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COMPARATIVE STUDY – PHARMACEUTICAL RESIDUES IN WASTEWATER AND SLUDGE FROM A MICORALGAE PLANT AND AN ACTIVATED SLUDGE PROCESS
Mälardalen University, School of Business, Society and Engineering, Future Energy Center.ORCID iD: 0000-0002-0861-6438
Mälardalen University, School of Business, Society and Engineering, Future Energy Center.ORCID iD: 0000-0002-3485-5440
Mälardalen University, School of Business, Society and Engineering, Future Energy Center.ORCID iD: 0000-0003-3311-9465
Mälarenergi AB, Sweden.
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2016 (English)Conference paper, Published paper (Refereed)
Abstract [en]

This study explores the possibility of using a microalgae based activated sludge – process (MAAS-process) to increase the reduction of pharmaceutical residues in outgoing wastewater, compared to a conventional wastewater treatment plant with activated sludge process. In an on-site study, residual sludge from four pilot scale digesters fed with primary sludge and waste activated sludge or microalgae were sampled and analysed for pharmaceutical residues. The aim of the study was to compare the reduction efficiencies of a microalgae based process with a conventional biological treatment and also to explore the reduction of the residues in the different process steps including the sewage sludge thickening before the anaerobic digestion, the digestion and the secondary treatment with the sludge dewatering process. The results show that the total reduction of pharmaceutical residues in the water phase appears to be significantly higher in the MAAS-process. The substance diclofenac was not degraded in any of the biological processes in the study. The reduction of pharmaceutical residues in digested sludge seems to be higher in mesophilic conditions compared with thermophilic conditions.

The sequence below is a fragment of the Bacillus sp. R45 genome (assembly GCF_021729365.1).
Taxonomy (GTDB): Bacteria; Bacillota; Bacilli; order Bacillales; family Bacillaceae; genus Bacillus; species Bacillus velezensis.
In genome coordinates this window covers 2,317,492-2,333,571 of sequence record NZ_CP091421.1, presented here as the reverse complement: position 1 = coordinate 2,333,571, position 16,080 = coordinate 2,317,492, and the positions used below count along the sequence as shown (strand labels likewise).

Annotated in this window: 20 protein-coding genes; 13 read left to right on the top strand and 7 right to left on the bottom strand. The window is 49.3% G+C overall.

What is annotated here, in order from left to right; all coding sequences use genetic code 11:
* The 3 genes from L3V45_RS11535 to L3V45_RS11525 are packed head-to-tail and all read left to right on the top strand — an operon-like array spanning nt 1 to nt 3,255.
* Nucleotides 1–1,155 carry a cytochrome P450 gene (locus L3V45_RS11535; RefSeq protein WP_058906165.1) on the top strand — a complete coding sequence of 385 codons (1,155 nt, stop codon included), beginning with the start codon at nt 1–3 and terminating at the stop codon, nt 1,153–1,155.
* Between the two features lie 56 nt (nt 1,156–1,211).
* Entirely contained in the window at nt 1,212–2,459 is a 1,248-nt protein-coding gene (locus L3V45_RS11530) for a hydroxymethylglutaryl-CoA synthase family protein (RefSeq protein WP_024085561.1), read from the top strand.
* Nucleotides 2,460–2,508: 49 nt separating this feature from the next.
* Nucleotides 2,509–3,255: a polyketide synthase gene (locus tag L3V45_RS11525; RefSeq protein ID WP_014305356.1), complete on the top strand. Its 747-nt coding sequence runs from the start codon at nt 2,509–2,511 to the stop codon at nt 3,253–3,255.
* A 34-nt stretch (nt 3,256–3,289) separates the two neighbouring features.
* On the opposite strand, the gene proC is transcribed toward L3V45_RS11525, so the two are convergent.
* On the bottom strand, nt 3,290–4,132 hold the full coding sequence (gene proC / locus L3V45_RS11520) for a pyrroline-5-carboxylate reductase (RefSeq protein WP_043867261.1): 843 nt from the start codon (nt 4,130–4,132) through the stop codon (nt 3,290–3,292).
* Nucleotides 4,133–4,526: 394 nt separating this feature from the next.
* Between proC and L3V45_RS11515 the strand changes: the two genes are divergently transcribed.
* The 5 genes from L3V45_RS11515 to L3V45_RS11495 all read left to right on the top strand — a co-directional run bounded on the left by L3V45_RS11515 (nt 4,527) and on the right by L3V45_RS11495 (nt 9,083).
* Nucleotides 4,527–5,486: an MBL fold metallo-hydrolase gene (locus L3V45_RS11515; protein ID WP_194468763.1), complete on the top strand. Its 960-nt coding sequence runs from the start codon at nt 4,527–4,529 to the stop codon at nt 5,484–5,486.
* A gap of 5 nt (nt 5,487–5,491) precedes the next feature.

Place, publisher, year, edition, pages
2016.
Keywords [en]
Microalgae plant, municipal wastewater, anaerobic digestion, pharmaceutical residues
National Category
Engineering and Technology Environmental Engineering
Research subject
Biotechnology/Chemical Engineering
Identifiers
URN: urn:nbn:se:mdh:diva-34259OAI: oai:DiVA.org:mdh-34259DiVA, id: diva2:1057107
Conference
5th International Conference on Industrial & Hazardous Waste Manangement, 27-30 September, 2016, Crete, Greece
Available from: 2016-12-16 Created: 2016-12-16 Last updated: 2018-05-08Bibliographically approved
In thesis
1. Co-digestion of microalgae and sewage sludge - A feasibility study for municipal wastewater treatment plants
Open this publication in new window or tab >>Co-digestion of microalgae and sewage sludge - A feasibility study for municipal wastewater treatment plants
2018 (English)Doctoral thesis, comprehensive summary (Other academic)
Abstract [en]

The increased emissions of anthropogenic greenhouse gases over the last 100 years is the reason for the acceleration in the greenhouse effect, which has led to an increase of the globally averaged combined land and ocean surface temperature of 0.85 °C between 1880 and 2012. A small fraction of the increased anthropogenic greenhouse gases originates from municipal wastewater treatment plants (WWTPs).